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Features Of Garden Planning - How To Correctly Place The Beds And Fruit Trees On Your Site
Features Of Garden Planning - How To Correctly Place The Beds And Fruit Trees On Your Site

Video: Features Of Garden Planning - How To Correctly Place The Beds And Fruit Trees On Your Site

Video: Features Of Garden Planning - How To Correctly Place The Beds And Fruit Trees On Your Site
Video: How to Plan a Vegetable Garden: Design Your Best Garden Layout 2023, May

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Garden beds
Garden beds

The crop has long been harvested, and it is snowing outside the window. It would seem that it's time to take a break from summer cottages, but the thoughts of many gardeners are already devoted to the future summer cottage season: what and where to plant, what fertilizers and seeds to buy, how much and what kind of film is needed for greenhouses and hotbeds … And it seems that there is nothing complicated here - just - then place potatoes, cabbage, carrots, beets, onions and garlic, green crops on their weave, because everything else: trees, shrubs, raspberries and strawberries have long had their legitimate plantings.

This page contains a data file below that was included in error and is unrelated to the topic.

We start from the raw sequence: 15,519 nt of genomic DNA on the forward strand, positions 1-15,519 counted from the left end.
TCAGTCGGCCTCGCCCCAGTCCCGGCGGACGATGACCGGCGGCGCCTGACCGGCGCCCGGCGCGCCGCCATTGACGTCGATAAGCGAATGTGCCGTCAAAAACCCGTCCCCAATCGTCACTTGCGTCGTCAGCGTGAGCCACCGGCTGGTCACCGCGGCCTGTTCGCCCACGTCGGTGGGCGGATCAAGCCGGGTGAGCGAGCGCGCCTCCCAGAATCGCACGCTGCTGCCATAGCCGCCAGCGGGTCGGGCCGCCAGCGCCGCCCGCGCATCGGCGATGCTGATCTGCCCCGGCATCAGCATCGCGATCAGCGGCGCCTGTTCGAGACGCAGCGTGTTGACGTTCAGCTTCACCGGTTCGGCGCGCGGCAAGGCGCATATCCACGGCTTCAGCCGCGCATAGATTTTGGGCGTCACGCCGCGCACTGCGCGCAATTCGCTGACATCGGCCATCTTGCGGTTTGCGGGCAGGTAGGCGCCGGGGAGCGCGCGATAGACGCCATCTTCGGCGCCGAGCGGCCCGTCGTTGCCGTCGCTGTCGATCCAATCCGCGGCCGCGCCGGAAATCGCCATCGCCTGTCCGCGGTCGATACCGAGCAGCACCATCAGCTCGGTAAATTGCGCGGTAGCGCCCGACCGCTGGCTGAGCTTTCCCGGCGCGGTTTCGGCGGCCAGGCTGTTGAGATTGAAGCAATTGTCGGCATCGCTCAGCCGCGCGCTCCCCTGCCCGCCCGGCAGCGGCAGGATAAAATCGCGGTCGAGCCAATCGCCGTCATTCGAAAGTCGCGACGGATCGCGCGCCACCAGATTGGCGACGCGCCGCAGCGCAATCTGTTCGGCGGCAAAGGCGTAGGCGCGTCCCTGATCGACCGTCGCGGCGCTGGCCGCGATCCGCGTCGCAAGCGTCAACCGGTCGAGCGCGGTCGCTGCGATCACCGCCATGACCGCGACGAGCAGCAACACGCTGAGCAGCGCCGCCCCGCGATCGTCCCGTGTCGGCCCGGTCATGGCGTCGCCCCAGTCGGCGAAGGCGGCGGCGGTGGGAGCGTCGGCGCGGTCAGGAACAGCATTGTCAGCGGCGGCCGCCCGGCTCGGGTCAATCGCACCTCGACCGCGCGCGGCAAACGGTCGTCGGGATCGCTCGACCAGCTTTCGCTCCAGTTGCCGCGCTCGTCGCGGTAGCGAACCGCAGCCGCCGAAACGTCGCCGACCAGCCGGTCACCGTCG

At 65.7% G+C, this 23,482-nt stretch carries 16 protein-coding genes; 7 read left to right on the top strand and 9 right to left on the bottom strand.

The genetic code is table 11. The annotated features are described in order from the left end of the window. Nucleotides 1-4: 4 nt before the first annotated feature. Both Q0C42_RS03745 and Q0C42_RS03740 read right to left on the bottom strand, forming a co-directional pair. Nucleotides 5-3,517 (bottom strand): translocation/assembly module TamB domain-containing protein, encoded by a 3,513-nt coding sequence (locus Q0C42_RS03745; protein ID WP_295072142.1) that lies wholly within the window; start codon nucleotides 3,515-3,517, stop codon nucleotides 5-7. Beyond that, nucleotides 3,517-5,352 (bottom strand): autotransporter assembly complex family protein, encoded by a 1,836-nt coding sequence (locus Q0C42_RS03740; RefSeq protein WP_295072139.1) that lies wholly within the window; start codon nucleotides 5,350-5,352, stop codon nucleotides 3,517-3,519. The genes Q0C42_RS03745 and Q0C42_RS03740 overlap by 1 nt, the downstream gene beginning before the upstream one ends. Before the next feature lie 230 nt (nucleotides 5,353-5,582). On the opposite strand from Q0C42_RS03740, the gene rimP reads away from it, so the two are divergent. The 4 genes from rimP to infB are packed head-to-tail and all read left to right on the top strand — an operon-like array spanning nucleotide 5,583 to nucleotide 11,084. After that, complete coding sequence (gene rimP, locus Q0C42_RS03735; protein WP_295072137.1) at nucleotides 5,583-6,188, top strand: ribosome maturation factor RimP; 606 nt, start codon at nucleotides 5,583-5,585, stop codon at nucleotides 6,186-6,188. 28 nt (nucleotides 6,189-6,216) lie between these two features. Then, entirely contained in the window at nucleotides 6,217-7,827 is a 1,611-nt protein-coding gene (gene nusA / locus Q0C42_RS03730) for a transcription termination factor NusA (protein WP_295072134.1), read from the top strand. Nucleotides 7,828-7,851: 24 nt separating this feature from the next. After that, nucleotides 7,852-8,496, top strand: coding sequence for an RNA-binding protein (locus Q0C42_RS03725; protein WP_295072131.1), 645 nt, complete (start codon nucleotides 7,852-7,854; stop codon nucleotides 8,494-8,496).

But in practice, everything turns out to be more complicated - you have to compare a lot of different factors in order to make, sometimes, only one single correct decision. Moreover, for this it is not enough to know which cultures are photophilous and which are shade-tolerant - it is also necessary to take into account the fertility of this or that site, which crops grew here in the past, and preferably, and not only last year, and which crops will grow nearby peacefully and without conflicts.

Therefore, truly enthusiastic gardeners and gardeners have to plan and record in their garden no less painstakingly than accountants do their reporting. For example, my grandfather had a huge ledger with detailed garden plans for several decades, starting in the 50s. In fact, for so many years, information is not needed - in most cases, it is enough to have data for 3-4 years, but here the truly accounting nature of the grandfather affected. Everything is simpler for me, since I have a computer at hand, and it is enough for me, on a plan drawn once in the corresponding program, to simply record the year and mark where and what cultures I grew up with. But most, probably, still have to draw such a plan by hand - in this case, it is wiser to draw a plan once, indicating trees, shrubs, greenhouses, greenhouses and permanent ridges,then make a dozen photocopies, and on each one already mark the crops planted in one year or another - this will be much faster.